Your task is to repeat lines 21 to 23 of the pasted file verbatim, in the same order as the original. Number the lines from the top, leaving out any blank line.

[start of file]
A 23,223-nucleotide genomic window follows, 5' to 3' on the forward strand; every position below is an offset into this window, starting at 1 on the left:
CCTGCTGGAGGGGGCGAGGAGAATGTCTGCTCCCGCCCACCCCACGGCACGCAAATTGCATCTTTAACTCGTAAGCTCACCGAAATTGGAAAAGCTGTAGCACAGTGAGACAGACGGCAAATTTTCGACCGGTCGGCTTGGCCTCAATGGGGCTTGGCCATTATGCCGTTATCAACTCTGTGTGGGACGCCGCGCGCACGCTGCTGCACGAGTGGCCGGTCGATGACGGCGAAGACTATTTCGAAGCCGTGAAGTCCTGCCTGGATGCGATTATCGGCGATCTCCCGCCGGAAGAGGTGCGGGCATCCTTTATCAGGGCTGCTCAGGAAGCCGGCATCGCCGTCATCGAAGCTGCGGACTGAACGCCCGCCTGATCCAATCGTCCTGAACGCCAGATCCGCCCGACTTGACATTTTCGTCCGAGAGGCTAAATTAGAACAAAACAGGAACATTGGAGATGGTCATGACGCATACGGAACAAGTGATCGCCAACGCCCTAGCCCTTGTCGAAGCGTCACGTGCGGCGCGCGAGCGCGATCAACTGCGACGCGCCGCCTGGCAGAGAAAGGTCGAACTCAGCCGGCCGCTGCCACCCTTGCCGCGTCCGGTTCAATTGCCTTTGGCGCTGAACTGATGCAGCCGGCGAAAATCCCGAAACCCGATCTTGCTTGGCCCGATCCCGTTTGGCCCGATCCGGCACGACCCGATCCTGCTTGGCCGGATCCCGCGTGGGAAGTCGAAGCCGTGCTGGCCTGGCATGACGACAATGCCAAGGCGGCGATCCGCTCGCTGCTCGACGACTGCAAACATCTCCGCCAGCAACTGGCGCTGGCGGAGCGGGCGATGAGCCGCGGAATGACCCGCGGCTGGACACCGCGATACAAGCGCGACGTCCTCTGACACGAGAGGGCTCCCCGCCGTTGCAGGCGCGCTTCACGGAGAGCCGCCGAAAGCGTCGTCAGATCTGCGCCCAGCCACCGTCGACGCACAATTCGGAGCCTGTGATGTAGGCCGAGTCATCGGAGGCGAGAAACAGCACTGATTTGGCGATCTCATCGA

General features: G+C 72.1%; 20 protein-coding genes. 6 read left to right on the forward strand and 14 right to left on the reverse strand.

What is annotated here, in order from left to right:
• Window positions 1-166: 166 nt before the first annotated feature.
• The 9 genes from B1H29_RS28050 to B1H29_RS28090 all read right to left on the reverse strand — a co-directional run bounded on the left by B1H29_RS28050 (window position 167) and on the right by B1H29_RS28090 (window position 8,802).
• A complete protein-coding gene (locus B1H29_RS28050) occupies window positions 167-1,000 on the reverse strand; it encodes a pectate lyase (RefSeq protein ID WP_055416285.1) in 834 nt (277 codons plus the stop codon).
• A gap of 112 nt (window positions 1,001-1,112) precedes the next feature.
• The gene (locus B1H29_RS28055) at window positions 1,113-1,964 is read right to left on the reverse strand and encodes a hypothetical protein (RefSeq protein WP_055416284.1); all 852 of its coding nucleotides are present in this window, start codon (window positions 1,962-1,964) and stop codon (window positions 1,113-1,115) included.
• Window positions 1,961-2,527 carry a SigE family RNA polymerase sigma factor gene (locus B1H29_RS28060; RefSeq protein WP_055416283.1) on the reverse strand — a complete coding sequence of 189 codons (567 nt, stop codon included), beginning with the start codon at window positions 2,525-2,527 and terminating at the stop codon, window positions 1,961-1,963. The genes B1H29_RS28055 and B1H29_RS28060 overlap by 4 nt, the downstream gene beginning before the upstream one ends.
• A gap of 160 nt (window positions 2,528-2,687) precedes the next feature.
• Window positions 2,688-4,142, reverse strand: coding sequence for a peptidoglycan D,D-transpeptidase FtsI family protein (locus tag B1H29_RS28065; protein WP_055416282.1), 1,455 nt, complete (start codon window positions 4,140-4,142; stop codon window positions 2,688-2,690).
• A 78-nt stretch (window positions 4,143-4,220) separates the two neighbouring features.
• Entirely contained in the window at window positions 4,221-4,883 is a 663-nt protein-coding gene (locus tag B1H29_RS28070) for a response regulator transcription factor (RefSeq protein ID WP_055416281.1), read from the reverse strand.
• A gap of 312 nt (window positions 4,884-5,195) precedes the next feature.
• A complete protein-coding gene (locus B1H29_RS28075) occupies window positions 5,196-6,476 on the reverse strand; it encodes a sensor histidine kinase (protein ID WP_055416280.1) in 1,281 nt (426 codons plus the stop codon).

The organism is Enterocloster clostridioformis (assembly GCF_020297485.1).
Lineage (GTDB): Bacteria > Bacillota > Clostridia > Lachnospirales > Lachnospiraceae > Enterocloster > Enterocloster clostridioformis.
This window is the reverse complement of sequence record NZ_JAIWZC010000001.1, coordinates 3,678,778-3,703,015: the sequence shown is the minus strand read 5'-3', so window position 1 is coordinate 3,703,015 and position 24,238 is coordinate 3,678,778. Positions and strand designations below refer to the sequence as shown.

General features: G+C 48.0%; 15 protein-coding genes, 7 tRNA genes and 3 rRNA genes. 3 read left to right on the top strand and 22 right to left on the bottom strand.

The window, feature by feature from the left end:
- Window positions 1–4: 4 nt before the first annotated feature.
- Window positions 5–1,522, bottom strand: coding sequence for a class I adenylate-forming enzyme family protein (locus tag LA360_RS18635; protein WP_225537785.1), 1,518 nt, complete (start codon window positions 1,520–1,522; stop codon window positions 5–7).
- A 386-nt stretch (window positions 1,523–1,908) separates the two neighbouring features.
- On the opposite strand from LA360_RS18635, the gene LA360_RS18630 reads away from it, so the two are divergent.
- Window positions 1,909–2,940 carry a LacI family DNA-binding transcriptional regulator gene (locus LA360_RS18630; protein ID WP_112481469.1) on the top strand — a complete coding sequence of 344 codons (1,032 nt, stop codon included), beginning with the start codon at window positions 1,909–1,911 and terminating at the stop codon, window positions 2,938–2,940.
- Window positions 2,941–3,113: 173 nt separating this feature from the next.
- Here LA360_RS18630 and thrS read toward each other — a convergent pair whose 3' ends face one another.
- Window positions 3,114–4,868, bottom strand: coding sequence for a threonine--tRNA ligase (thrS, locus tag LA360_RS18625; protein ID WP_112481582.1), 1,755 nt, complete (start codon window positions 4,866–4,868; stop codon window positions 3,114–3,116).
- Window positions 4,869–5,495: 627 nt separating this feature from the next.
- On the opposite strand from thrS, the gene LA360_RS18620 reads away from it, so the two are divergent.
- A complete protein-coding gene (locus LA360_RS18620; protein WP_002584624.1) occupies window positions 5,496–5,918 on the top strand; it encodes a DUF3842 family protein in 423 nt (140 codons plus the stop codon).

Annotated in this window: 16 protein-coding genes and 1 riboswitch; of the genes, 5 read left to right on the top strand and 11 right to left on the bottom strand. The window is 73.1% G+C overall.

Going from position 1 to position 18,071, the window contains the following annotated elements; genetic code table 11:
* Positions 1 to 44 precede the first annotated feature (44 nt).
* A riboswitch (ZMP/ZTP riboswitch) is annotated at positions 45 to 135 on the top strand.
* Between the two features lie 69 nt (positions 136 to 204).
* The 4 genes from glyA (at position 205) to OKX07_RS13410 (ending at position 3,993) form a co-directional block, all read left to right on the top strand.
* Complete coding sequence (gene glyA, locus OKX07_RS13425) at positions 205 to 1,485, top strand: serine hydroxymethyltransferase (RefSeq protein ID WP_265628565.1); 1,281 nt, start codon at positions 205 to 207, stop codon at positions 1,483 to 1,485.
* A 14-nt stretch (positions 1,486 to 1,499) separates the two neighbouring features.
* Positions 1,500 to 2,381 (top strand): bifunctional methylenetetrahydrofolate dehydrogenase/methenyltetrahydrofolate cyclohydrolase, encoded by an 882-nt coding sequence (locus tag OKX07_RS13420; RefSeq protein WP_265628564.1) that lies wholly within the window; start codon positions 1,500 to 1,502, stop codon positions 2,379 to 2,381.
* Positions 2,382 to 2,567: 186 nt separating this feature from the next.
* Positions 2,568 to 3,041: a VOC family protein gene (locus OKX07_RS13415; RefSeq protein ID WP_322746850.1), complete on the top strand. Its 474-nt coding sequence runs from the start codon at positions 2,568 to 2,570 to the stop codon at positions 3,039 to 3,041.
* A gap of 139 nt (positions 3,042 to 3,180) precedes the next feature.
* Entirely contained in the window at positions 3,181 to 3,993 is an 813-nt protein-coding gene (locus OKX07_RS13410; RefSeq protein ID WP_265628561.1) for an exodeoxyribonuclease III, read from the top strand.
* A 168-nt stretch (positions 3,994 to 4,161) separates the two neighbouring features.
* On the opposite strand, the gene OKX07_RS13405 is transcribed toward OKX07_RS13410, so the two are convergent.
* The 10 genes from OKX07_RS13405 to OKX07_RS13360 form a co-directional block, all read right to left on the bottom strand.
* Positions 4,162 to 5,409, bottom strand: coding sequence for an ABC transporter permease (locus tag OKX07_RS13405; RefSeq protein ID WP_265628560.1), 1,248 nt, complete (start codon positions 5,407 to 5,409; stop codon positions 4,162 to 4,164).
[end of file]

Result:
The window, feature by feature from the left end:
- Window positions 1–4: 4 nt before the first annotated feature.
- Window positions 5–1,522, bottom strand: coding sequence for a class I adenylate-forming enzyme family protein (locus tag LA360_RS18635; protein WP_225537785.1), 1,518 nt, complete (start codon window positions 1,520–1,522; stop codon window positions 5–7).